In the Irish Midland Health Service Executive (HSE) Diabetes Structured Care Project, additional resources were targeted at general practice in the absence of a local hospital-based specialized diabetes unit. Objective: We assessed the performance of the Midland HSE Diabetes Structured Care programme in 2003, bench-marked against Primary Care Trust (PCT) data from the 2003/2004 National Diabetes Audit for England. Methods: Data on 947 patients (72% of eligible patients) from all 20 general practices participating in the structured-care programme were collected retrospectively over a 12-month period. The data included demographic and clinical variables as well as key process-of-care and intermediate outcome indicators used in the National Diabetes Audit for England. Results: The level of recording of process-of-care measures was near or above the upper quartile for PCTs in England. The proportion of patients with HbA1c concentrations at target levels (<6.5%) in the Midlands HSE project (26.8%) was virtually identical to the upper quartile level for PCTs in England (27.4%). The proportion of patients reaching target total cholesterol levels (<5.0 mmol/l) (54.6%) was close to the mean for PCTs in England (56.6%), and performance with regard to target blood pressure levels was equally poor in both the Midlands HSE (18.0%) and in PCTs in England (20.8%).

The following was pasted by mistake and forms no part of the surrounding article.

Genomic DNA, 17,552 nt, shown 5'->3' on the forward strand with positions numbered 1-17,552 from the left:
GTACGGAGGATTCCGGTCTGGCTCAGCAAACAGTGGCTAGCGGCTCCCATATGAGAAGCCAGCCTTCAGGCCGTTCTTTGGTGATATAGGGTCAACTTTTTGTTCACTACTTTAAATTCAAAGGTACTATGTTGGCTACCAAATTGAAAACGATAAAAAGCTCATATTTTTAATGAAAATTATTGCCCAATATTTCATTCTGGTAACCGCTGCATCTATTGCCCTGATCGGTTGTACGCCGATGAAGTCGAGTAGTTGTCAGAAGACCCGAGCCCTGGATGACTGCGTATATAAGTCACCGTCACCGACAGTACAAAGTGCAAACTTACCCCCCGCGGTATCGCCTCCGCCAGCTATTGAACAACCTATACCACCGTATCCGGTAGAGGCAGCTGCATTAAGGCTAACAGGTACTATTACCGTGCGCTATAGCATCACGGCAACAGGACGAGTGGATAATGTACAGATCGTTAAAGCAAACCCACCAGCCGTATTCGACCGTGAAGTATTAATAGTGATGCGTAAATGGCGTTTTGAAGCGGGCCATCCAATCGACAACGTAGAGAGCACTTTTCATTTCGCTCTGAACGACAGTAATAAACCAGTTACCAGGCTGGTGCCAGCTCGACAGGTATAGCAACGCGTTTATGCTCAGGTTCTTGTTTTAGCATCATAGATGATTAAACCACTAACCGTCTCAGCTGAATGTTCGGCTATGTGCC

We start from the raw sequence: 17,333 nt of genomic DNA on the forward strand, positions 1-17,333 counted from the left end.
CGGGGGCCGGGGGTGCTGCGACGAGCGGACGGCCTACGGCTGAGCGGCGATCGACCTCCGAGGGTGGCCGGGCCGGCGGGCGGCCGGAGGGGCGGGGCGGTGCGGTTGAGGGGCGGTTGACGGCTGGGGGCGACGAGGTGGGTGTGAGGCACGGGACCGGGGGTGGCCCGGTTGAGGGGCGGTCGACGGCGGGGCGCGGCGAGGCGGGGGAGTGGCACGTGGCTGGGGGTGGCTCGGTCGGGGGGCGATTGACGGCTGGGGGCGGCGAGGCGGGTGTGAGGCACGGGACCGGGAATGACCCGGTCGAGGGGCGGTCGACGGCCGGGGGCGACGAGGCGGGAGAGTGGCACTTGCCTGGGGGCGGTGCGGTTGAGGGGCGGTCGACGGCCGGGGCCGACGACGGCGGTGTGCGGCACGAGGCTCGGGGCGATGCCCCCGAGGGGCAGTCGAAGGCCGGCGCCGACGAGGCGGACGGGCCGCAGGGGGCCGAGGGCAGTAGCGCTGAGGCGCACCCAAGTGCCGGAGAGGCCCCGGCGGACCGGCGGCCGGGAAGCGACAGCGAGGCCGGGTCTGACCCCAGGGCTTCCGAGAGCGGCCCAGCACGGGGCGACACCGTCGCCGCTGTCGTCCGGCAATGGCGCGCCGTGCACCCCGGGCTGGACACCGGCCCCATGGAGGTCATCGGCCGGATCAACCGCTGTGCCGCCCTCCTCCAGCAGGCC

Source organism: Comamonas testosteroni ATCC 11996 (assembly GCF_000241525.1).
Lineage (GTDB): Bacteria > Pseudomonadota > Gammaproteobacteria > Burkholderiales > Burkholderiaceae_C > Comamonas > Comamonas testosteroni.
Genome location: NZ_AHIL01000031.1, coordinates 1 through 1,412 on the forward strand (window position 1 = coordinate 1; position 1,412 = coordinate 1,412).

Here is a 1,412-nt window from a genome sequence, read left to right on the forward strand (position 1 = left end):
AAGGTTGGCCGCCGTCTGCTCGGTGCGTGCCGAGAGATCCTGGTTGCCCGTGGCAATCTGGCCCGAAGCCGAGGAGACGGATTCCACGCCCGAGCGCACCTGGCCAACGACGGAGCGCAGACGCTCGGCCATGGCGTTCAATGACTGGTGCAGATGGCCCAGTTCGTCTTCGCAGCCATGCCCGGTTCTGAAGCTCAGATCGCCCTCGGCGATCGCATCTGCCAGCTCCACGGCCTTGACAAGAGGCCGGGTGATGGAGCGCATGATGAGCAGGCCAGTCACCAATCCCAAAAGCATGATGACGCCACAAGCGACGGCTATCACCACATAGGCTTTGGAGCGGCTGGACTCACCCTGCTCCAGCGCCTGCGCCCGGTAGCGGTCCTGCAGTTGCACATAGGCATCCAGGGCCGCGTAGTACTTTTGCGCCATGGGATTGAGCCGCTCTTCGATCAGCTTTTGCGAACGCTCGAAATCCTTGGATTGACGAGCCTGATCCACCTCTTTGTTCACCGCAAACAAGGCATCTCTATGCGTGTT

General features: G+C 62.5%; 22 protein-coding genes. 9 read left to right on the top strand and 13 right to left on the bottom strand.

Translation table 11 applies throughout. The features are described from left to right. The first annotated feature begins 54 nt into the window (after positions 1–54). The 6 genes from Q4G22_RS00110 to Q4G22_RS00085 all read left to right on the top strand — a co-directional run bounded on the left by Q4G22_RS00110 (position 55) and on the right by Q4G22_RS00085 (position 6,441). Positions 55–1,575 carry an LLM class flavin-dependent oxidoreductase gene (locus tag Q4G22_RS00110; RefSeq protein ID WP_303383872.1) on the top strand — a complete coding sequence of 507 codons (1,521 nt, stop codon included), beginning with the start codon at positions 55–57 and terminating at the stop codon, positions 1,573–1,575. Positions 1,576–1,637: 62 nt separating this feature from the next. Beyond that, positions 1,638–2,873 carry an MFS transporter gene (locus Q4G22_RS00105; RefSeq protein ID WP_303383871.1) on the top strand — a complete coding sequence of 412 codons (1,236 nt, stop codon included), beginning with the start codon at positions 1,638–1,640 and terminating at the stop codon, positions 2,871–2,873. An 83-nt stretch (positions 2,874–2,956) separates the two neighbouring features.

Conclusion: Primary-care-led structured care, with relatively limited but well-focused investment, can achieve quality of care for patients with diabetes, comparable to international best practice.